Categories
Pickles/Preserves Side Dishes Vegetarian

Nimbu Ka Achaar – No Oil Indian Lime Pickle

I still have some left in the jar from my last trip to India.Every time I scoop out a spoon ful to serve on to my platter, unconsciously, I drop a few wedges back. Then I smile at the silly thought which crosses my mind. I just don’t want that jar to be empty ever! Is that even possible?Maybe not.Its not just mom’s nimbu ka achaar, its her love,which I want to relish in all my meals.

Store-bought pickles fail to satisfy me. Too much oil, overload of spices, a preservative cloned after taste – if I may complain. At times, I am desperate to make my own.Not much luck with that;I have not been able to find the lemons, raw mangoes or chillies which come close to the ones we get back home.

After almost three years of living here, my happiness knew no bounds when I spotted these baby limes at a south asian store.Can you imagine my stroll as I rushed towards them? Top that with an unbeatable price of a dollar for two pounds. Can you? They were perfect – thin-skinned, spongy to press, acidic, and greenish-yellow.I knew I will be spending few hours with mom on phone to get her recipe & tips.Pickle will be made!

Indian summers present a perfect oppurtunity to sun-aided pickling.Pickles or achaar are an integral part of indian cuisine. A small amount is always served to square home style meals. Some like it for the tang they add & some like them for digestion. Seasonal fruits & vegetables are commonly used along with spices (fenugreek, mustard, nigella, chillies etc) & buckets of oil to make pickle batches which last through the whole year.

Nimbu Ka Achar, Indian Lime Pickle, Sinfully Spicy

Sun cooked pickles are the ones are where the gold lies, I m too fond of them.Unless you put in hours of labour & showcase patience while the pickle cooks in the warmth of the sun, the business is far from over. I have seen everyone in the family slog over them.Not to forget the high levels of hygiene required all through – clean spoons & hands, sterile jars and what not.

This irrestible “no oil” lime pickle is able to perfectly live up to the expectations – tart, succulent flesh & chewy lime skin – what a tease on the tastebuds. The lime wedges pickle in their own juice and a handful of spices. The spices are few but quite typical to

Ingredients :-

  • 3 lbs baby limes/lemons (or any thin-skinned variety)
  • 2 tbsp kala namak (black salt, substitute with table salt)
  • 6 tbsp kali mirch (black peppercorns)
  • 6 tbsp ajwain (carrom seeds)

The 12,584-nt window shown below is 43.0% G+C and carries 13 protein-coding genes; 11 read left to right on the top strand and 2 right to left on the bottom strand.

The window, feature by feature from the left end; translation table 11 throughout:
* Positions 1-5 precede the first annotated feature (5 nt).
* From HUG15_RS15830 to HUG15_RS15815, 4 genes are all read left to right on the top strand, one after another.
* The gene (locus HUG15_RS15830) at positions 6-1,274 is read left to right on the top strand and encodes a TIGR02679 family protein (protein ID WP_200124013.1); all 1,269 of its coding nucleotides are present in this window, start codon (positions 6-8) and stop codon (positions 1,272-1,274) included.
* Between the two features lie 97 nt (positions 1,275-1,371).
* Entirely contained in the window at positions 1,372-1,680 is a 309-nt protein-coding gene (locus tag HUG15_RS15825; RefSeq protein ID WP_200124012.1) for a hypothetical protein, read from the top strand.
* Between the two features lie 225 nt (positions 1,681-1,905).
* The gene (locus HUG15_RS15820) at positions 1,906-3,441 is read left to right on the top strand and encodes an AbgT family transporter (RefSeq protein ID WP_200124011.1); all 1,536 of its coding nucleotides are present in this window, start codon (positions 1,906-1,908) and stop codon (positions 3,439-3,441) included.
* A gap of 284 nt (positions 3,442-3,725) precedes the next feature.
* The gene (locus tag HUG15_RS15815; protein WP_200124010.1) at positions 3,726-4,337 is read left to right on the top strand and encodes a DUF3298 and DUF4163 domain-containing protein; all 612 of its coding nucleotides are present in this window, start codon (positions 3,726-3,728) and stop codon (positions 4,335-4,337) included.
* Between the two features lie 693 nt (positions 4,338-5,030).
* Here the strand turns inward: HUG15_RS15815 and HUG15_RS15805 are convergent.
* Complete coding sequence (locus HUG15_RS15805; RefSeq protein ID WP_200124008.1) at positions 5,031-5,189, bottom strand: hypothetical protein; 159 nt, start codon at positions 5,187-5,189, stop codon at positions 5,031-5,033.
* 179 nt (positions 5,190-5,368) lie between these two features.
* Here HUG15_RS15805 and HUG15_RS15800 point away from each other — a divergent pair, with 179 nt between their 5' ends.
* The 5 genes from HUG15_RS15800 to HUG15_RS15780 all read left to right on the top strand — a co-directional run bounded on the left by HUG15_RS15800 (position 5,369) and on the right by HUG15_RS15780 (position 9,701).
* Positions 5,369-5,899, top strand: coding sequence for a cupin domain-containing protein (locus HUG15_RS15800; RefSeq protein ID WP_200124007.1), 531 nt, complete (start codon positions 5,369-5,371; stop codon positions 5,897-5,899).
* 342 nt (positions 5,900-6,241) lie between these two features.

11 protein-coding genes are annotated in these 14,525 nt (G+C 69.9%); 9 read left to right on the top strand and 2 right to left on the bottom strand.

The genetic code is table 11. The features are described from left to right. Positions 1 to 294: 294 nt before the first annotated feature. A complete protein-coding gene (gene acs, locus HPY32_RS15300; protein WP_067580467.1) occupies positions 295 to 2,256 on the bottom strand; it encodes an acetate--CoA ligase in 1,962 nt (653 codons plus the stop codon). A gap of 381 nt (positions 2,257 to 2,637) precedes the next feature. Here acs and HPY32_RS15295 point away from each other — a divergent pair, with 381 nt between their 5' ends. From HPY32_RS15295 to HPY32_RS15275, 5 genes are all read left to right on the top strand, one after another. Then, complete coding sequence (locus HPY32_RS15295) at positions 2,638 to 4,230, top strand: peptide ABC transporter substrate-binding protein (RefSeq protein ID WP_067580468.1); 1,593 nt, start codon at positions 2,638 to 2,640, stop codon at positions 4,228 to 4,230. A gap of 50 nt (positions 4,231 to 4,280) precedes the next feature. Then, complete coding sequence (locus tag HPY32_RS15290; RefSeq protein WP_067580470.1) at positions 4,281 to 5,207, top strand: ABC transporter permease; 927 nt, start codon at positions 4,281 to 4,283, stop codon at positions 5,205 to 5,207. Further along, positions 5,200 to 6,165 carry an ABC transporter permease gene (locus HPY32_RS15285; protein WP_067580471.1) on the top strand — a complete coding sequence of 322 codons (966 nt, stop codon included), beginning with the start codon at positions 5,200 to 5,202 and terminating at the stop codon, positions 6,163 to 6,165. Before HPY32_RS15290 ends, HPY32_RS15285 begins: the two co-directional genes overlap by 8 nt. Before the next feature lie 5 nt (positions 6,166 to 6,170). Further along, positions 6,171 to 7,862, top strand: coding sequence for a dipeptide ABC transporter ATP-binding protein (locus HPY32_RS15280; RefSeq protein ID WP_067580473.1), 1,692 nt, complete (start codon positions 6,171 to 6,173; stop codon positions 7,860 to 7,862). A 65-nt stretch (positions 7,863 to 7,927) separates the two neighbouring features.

• 3/4 tsp hing powder (asafoetida)
  • 2 tbsp red chilli flakes (or to taste)
  • 3-4 tbsp sea salt or as needed (substitute with table salt) (see notes)
  • 1/2 cup fresh lime juice (from about 10-12 limes)
  • 1-2 tbsp granulated sugar (I have not used it but can be added if you like to add a sweet note to your pickle)
Needed :-
  1. Kitchen Towels
  2. A large, rectangular glass dish (I use my pyrex casserole dish)
  3. Plastic Wrap sheet
  4. Clean, dry Wooden Spoons
  5. Wide-Mouthed, Sterile Canning Jars (preferably with plastic or glass lids).Click here to see how you can sterlize the jars.

Method :-

Preparing the limes

Put all the limes in a colander and wash thoroughly under running water. Let drain in the colander over the kitchen sink for at least 15-20 minutes. Spread the limes over clean kitchen towels and rub to completely dry them. You can put them in sun too for this purpose. Ensure that the limes are completely dry before you start cutting them.

Next, with clean hands, quarter or half the limes (depends on the size you like) and remove as much seeds you can.Once cut, transfer the wedges on to a large glass dish, spread them in an even layer. Sprinkle black salt over the limes and with clean, dry hands, rub the salt with the limes. Cover the glass dish with a plastic wrap, poke few holes in the it & let sit in the full sun for 3 days. You will see that the lime wedges will start to dry (slightly) & there is liquid at the bottom.

Making the Pickle 

On the fourth day, coarsely grind the kali mirch in your coffee grinder. Put the ajwain next & pulse a few times. Take out the mixture in bowl & mix hing powder, red chilli flakes and sea salt (along with sugar, if using) with it. Sprinkle this mix over the lime wedges along with lime juice. With clean hand, thoroughly mix everything together. Again, cover the glass dish with a fresh plastic wrap, poke few holes in it and let sit in full sun for 15 days. You will need to stir the mix once a day using a clean,dry wooden spoon. You will see that as the days progress the skin of the limes starts softening & turning brown along with liquid at the bottom getting thicker than on the very first day.

At the end of 15 days, check the salt of the pickle again & adjust (if required) , mix up the pickle well with clean, dry wooden spoons and transfer to canning jars. Dont full till the top of the jar but at the same time don’t leave a lot of room for bacteria in air to get moldy. Leaving 1/2 inch space from the top is okay. If you are using jars with metal lid, you will need to cover the mouth of jar with plastic wrap to avoid the contact between pickle & metal.Let the jars sit in sun till the limes are totally soft, brownish in color & the liquid is more like a syrup. You will need to shake the jars periodically. In Las Vegas sun, it took about 3 weeks to get that stage.